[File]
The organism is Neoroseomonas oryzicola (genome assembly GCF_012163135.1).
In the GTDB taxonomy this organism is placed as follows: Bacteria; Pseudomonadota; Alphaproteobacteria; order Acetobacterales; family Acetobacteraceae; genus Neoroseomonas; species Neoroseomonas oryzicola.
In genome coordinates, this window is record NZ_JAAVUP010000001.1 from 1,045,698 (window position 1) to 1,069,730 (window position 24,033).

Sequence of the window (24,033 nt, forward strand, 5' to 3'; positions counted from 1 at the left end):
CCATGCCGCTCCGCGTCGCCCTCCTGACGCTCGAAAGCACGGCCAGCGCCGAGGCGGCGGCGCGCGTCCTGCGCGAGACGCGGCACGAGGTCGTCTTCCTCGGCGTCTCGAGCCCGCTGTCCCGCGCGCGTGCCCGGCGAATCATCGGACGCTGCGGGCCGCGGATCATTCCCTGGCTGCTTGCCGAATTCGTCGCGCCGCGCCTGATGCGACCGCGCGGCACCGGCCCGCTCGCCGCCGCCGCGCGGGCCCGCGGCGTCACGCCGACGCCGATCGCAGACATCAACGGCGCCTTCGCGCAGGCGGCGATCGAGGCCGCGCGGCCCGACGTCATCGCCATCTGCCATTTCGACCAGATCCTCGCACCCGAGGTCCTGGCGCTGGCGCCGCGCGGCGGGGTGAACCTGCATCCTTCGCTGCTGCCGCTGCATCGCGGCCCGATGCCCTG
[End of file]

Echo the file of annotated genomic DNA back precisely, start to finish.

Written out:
The organism is Neoroseomonas oryzicola (genome assembly GCF_012163135.1).
In the GTDB taxonomy this organism is placed as follows: Bacteria; Pseudomonadota; Alphaproteobacteria; order Acetobacterales; family Acetobacteraceae; genus Neoroseomonas; species Neoroseomonas oryzicola.
In genome coordinates, this window is record NZ_JAAVUP010000001.1 from 1,045,698 (window position 1) to 1,069,730 (window position 24,033).

Sequence of the window (24,033 nt, forward strand, 5' to 3'; positions counted from 1 at the left end):
CCATGCCGCTCCGCGTCGCCCTCCTGACGCTCGAAAGCACGGCCAGCGCCGAGGCGGCGGCGCGCGTCCTGCGCGAGACGCGGCACGAGGTCGTCTTCCTCGGCGTCTCGAGCCCGCTGTCCCGCGCGCGTGCCCGGCGAATCATCGGACGCTGCGGGCCGCGGATCATTCCCTGGCTGCTTGCCGAATTCGTCGCGCCGCGCCTGATGCGACCGCGCGGCACCGGCCCGCTCGCCGCCGCCGCGCGGGCCCGCGGCGTCACGCCGACGCCGATCGCAGACATCAACGGCGCCTTCGCGCAGGCGGCGATCGAGGCCGCGCGGCCCGACGTCATCGCCATCTGCCATTTCGACCAGATCCTCGCACCCGAGGTCCTGGCGCTGGCGCCGCGCGGCGGGGTGAACCTGCATCCTTCGCTGCTGCCGCTGCATCGCGGCCCGATGCCCTG